The Lebanese army has been playing a limited role in the southern border regions ever since Hezbollah decided to support fighters in Gaza by opening Israel’s northern front with Lebanon.
Iran-backed Hezbollah has been clashing with Israeli forces on a daily basis since Hamas launched its Al-Aqsa Flood operation against Israel on October 7. At least 75 Hezbollah fighters have been killed so far.
Along with the United Nations Interim Force in Lebanon (UNIFIL), the army is committed to the implementation of UN Security Council resolution 1701. The resolution helped end a 33-day war between Israel and Hezbollah in 2006.
The army has been active in preventing Palestinian groups from launching attacks against Israel from southern Lebanon. It has been dismantling rocket launchpads that have been discovered in the fields.
A security source told Asharq Al-Awsat that the army has been carrying out sweeps of border regions in search of rocket launchers.
The presence of the military and UNIFIL has been reassuring to the locals, it added, stressing that the army will remain in its positions and is prepared for “all possibilities”.
Moreover, the source explained that the army is operating with the cover of the government. Hezbollah’s operations are, meanwhile, being covered by the state and ministerial statements.
The actions of the Palestinian factions, however, are a cause for concern, amid fears that their operations could lead to the deterioration of the security situation in the South, it added.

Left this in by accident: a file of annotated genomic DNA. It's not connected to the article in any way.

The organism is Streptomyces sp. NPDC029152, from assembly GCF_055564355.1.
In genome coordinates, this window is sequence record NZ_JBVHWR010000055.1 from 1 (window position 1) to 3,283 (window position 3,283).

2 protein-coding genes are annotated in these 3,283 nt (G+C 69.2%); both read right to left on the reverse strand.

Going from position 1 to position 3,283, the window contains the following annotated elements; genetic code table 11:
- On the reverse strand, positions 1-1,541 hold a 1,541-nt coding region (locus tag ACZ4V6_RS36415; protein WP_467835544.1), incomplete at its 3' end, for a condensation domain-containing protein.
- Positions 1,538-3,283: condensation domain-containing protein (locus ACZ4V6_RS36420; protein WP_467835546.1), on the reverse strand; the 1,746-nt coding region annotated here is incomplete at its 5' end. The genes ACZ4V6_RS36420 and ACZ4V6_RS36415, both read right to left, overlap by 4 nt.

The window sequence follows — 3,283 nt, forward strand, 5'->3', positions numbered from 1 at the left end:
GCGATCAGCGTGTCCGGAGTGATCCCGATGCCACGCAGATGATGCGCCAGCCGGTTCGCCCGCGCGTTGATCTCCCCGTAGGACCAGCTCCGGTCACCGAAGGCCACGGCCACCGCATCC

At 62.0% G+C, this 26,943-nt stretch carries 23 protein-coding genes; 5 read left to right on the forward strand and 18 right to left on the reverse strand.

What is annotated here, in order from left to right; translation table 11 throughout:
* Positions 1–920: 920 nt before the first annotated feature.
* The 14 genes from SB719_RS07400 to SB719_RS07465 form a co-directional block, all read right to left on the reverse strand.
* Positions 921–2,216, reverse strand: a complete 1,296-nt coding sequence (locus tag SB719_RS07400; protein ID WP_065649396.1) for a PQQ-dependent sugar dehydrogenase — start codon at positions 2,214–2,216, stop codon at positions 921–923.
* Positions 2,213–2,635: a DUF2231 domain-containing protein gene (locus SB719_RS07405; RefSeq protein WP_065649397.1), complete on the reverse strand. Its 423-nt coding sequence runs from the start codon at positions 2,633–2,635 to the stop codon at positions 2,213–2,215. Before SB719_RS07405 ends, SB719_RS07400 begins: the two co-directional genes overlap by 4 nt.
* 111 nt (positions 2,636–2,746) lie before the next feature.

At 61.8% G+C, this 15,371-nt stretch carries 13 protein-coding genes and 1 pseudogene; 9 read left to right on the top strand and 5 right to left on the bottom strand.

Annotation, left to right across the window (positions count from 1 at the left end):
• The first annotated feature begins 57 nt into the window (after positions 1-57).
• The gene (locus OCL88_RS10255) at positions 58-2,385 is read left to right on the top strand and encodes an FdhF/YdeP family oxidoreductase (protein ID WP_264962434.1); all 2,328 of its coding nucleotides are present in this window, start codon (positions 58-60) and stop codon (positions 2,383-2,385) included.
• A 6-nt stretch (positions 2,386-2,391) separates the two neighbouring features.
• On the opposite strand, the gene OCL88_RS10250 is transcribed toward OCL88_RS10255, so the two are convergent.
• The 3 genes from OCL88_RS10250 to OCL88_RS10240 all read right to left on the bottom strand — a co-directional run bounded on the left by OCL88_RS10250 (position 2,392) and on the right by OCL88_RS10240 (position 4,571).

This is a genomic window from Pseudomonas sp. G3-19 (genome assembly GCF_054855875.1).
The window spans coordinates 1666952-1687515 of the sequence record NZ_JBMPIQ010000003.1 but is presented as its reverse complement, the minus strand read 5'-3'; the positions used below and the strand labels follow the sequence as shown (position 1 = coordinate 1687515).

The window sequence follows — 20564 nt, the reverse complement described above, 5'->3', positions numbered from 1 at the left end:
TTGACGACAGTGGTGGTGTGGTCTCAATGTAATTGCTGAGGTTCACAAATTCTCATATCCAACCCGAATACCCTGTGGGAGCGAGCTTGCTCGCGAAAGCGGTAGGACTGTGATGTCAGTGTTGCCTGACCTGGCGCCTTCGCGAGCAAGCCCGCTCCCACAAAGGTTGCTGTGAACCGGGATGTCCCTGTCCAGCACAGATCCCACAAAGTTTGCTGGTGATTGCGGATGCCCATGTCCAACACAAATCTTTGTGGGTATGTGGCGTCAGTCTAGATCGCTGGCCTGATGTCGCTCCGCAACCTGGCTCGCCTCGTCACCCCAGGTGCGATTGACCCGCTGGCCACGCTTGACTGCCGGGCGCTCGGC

Political and strategic affairs researcher Khalil al-Helou said: “Officially, Lebanon is committed to resolution 1701 and the army is part of this official stance. It is therefore committed to the resolution and will not violate the truce agreement.”
It was Hezbollah, not the army, that has fired missiles at Israel, so the military must not bear the brunt of Israel’s retaliation, he added. “Whoever fired the first shot must shoulder the consequences alone,” he told Asharq Al-Awsat.
The residents of the South are already suffering the consequences, he noted. The army must not be placed in danger from Israel, especially given that the balance of power is clearly not in its favor. The balance is not even in Hezbollah’s favor seeing as it has already lost dozens of fighters in the clashes.
Moreover, Helou refused to describe the army as a “spectator” in the current developments in the South.
It is implementing resolution 1701 by trying as much as possible to prevent non-Lebanese groups from firing rockets at Israel from Lebanese territories, he went on to say.
This sends a clear message to Israel that the Lebanese state does not want to become involved in the conflict and that it is committed to resolution 1701, Helou explained.
Other roles played by the military include rescuing the wounded and retrieving corpses, he revealed, explaining that Hezbollah cannot do so in the open as it would leave its members exposed to Israeli fire. So, the Red Cross members or army are doing so instead.
Resolution 1701 helped end the hostilities between Israel and Hezbollah during the 2006 war. Israeli troops withdrew from Lebanon and more UNIFIL forces were deployed to the South in coordination with the military to monitor the ceasefire.
It also stipulated that only UNIFIL and the Lebanese army are allowed to be deployed in regions south of the Blue Line and Litani River, which must be free of gunmen.
The resolution has been violated on numerous occasions by both Israel and Hezbollah over the past 17 years. Israel has breached it with its repeated violations of Lebanon’s sovereignty, and it is obvious that Hezbollah has not withdrawn its weapons and fighters from areas south of the Litani.
Hezbollah’s latest round of fighting with Israel has raised several questions about the effectiveness of the resolution and whether the Security Council will issue a new amended version once the fighting in Gaza, and consequently southern Lebanon, ends.